Albeit strangely. But dancing, nonetheless. (Via)

While most people seem to understand that introverts are simply those who gain energy from solitude, there still seems to be a prevailing stereotype that introverts are mostly quiet, withdrawn, Boo Radley-types. We imagine meek, bookish creatures with pocket protectors and nervous dispositions.

But of course, the truth is that introverts are far more intricate than that. They range from the timid to the bombastic, from the friendless to the friendly, from the book-loving to the secretly book-loving (they all love books, by the way. That part is true). There have been several think pieces written in the last few years on this subject, so it surprises me sometimes that this lesson hasn’t completely sunk into our collective cultural conscious.

This prevailing characterization causes a lot of communication breakdown in my life. Because I don’t fit the classical introvert mold, I have had friends who are confused by my desire to be alone. Instead of seeing my withdrawal as a time to recharge, it is instead seen as rejection. They think that certainly they must have done something wrong or that I must not really like them when, in actuality, I just operate on a different social frequency.

It’s this continual misunderstanding that has led me to announce at the drop of a hat that I am introvert. I sort of see it as my responsibility to have that conversation (ME: I’m an introvert. NEW FRIEND: You? An introvert? Me oh my, I never would have dreamed!). It can be frustrating, especially when people try to convince me that I’m wrong, but this talk usually leads to a place of clarification and deeper understanding.

If I may speak on behalf of the introvert community for a moment, allow me to say this: our desire for introspection does not eclipse our desire to laugh or go to themed parties or wear glittery dresses. Being an introvert does not inhibit our capacity to love or to speak boldly about our beliefs or to scream “THIS IS MY JAAAAAAM!” whenever the song “Dancing Queen” comes on at a roller-skating rink. Our love of alone time is just one facet of our multifaceted personalities, and you know what, we’d really like for you to be okay with that.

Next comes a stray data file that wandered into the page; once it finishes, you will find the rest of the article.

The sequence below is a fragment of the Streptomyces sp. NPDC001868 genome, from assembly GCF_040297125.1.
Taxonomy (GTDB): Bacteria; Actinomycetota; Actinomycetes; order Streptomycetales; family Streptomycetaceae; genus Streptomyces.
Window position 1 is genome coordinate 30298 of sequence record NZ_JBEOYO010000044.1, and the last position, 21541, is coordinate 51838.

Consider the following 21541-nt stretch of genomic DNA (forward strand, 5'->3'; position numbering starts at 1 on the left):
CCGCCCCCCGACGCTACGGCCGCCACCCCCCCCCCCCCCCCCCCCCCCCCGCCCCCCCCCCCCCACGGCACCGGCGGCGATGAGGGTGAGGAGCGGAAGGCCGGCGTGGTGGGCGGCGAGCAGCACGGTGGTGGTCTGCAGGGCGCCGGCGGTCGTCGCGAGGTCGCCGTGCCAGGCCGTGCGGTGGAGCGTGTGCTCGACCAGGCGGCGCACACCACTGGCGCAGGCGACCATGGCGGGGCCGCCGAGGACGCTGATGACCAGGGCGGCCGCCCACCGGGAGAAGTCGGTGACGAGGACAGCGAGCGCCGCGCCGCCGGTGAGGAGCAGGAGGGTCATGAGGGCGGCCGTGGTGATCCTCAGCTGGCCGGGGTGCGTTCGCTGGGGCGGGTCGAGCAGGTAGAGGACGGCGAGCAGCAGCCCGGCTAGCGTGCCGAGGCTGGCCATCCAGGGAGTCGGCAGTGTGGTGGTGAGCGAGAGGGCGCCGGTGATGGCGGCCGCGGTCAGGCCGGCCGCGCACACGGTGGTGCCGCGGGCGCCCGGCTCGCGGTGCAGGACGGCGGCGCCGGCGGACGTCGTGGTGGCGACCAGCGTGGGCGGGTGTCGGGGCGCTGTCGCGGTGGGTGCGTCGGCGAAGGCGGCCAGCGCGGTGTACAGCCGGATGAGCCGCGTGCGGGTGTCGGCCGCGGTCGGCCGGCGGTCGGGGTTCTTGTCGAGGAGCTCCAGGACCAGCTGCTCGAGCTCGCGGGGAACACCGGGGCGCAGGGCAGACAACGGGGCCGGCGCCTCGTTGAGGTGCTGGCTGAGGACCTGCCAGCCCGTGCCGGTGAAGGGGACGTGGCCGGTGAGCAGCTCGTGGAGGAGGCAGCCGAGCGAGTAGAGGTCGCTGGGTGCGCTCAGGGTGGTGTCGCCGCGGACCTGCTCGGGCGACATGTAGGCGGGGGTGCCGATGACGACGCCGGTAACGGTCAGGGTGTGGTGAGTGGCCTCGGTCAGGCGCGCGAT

Too often, human beings try to put each other into boxes. It doesn’t necessarily mean that we are ill intentioned, but rather that we are just attempting to be organized. We want to categorize and separate information in our brains, and this inclination sometimes leads us, however incidentally, to damaging generalizations. I’m certainly guilty of this, too. 

But people can’t be boxed. I mean, they can, but they’ll get real pissed about it and break out and write a blog post. So let’s not let that happen. Let’s approach each other with curiosity and a decisive amnesia for every other “type” of person we’ve ever known.

Also, hug an introvert today. We like that (some of us, anyway. I don’t mean to generalize).  

Do you identify as an introvert or extrovert or some combo of the two?

Tuesday, December 9, 2014

A Week of No | A Week of Yes: Final Thoughts & Link-up

If you've been hanging around these parts, you know that I've been performing a bit of an experiment as of late. I decided to challenge myself to a test of setting boundaries and taking chances: A Week of No and a Week of Yes. Today, I'm sharing how this whole thing turned out:

Week of NO

You can read last week's post for a more in depth look at my experience with my Week of No, but essentially I took that time as an opportunity to turn down the things of life that felt needlessly obligatory: the blog post that could be written tomorrow, the big group dinner that I just wasn't feeling like attending, the last-minute invitations or requests that really didn't work with my schedule. Those might all seem like obvious things to say "no" to, but -- and I don't think I'm alone in this -- sometimes guilt can cause me to make weird decisions.

That's the biggest thing I decided to let go of during my Week of No: guilt -- the kind that leads me to begrudgingly agree to things that in a hundred years I would never want to do. I wasn't perfect about it, but to the best of my ability, I attempted to shut off that part of my brain for seven days straight. I quieted that voice in my head that says, "But they're counting on you...", "But they'll be mad at you...", "But if you say 'no' to this, you'll have to say 'yes' to the next thing..." I took that disembodied voice and put her in a drawer. I could still hear her rambling sometimes, but it was kind of muffled, so I couldn't always make out what she was trying to say.

This was what I looked like during my Week of No: free of obligation and full of pie.

So that was my Week of No, and believe me, it was needed.

Week of YES

This last week, I switched gears and started saying "yes." This was a week dedicated to committing myself to good things that I might be tempted to avoid/put off: the project that has been on the back burner for months, the phone call with a friend that I've been missing, the thing I got invited to at the last minute that might be amazing but also might be terrible, who knows.